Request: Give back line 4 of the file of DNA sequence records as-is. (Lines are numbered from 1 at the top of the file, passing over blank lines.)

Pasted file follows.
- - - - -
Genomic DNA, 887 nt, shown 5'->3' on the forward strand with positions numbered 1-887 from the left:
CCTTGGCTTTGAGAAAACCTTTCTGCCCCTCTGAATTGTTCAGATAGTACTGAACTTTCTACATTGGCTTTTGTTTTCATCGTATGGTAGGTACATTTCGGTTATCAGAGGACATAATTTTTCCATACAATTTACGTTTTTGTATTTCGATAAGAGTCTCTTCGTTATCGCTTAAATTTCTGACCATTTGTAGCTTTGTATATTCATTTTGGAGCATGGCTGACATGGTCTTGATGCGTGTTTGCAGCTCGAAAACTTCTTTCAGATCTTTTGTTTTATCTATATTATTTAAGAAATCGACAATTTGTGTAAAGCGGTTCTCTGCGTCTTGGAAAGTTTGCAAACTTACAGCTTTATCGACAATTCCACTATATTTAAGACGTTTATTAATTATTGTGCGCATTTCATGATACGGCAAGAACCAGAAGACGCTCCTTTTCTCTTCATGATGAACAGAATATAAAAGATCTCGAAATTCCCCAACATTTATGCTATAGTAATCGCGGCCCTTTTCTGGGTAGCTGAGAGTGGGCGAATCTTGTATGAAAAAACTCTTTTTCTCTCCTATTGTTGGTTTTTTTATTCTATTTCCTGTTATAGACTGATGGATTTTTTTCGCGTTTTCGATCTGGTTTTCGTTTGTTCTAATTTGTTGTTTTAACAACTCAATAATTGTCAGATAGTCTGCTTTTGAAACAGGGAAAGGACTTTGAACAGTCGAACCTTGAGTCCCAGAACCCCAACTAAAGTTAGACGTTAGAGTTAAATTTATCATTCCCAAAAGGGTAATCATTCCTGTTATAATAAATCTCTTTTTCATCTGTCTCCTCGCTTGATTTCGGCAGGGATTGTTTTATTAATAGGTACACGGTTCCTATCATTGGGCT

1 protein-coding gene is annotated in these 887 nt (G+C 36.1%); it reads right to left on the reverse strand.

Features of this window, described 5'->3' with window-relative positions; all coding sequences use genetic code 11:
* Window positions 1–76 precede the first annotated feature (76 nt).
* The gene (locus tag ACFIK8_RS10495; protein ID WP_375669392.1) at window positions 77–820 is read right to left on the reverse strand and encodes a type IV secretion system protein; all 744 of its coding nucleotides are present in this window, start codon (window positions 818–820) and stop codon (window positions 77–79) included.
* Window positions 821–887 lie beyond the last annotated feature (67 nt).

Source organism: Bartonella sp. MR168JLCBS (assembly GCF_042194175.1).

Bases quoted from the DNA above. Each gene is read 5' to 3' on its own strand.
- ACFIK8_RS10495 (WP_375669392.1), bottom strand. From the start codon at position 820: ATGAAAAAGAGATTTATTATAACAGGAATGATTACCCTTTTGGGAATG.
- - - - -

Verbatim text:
Features of this window, described 5'->3' with window-relative positions; all coding sequences use genetic code 11: